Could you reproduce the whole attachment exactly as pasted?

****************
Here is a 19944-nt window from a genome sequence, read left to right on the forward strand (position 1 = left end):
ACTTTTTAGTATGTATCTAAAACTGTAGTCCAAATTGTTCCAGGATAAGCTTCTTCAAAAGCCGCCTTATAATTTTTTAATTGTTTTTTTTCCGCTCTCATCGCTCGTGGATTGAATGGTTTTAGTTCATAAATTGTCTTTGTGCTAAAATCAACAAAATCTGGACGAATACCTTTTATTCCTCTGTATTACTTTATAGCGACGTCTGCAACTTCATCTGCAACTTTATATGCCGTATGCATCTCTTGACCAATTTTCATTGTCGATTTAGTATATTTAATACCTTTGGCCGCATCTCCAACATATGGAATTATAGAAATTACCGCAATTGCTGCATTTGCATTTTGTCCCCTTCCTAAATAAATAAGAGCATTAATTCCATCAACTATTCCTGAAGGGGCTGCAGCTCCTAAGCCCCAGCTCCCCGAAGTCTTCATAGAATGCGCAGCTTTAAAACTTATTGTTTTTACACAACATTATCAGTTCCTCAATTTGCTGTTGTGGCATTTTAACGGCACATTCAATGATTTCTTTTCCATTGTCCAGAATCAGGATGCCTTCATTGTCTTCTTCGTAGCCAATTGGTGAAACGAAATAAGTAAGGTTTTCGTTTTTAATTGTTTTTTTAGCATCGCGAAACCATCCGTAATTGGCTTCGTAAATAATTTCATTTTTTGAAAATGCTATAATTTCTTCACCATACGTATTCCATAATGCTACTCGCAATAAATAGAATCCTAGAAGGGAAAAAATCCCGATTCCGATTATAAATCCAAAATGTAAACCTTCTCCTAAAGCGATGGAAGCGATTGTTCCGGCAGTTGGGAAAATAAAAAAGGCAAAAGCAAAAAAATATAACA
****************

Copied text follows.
Here is a 19944-nt window from a genome sequence, read left to right on the forward strand (position 1 = left end):
ACTTTTTAGTATGTATCTAAAACTGTAGTCCAAATTGTTCCAGGATAAGCTTCTTCAAAAGCCGCCTTATAATTTTTTAATTGTTTTTTTTCCGCTCTCATCGCTCGTGGATTGAATGGTTTTAGTTCATAAATTGTCTTTGTGCTAAAATCAACAAAATCTGGACGAATACCTTTTATTCCTCTGTATTACTTTATAGCGACGTCTGCAACTTCATCTGCAACTTTATATGCCGTATGCATCTCTTGACCAATTTTCATTGTCGATTTAGTATATTTAATACCTTTGGCCGCATCTCCAACATATGGAATTATAGAAATTACCGCAATTGCTGCATTTGCATTTTGTCCCCTTCCTAAATAAATAAGAGCATTAATTCCATCAACTATTCCTGAAGGGGCTGCAGCTCCTAAGCCCCAGCTCCCCGAAGTCTTCATAGAATGCGCAGCTTTAAAACTTATTGTTTTTACACAACATTATCAGTTCCTCAATTTGCTGTTGTGGCATTTTAACGGCACATTCAATGATTTCTTTTCCATTGTCCAGAATCAGGATGCCTTCATTGTCTTCTTCGTAGCCAATTGGTGAAACGAAATAAGTAAGGTTTTCGTTTTTAATTGTTTTTTTAGCATCGCGAAACCATCCGTAATTGGCTTCGTAAATAATTTCATTTTTTGAAAATGCTATAATTTCTTCACCATACGTATTCCATAATGCTACTCGCAATAAATAGAATCCTAGAAGGGAAAAAATCCCGATTCCGATTATAAATCCAAAATGTAAACCTTCTCCTAAAGCGATGGAAGCGATTGTTCCGGCAGTTGGGAAAATAAAAAAGGCAAAAGCAAAAAAATATAACA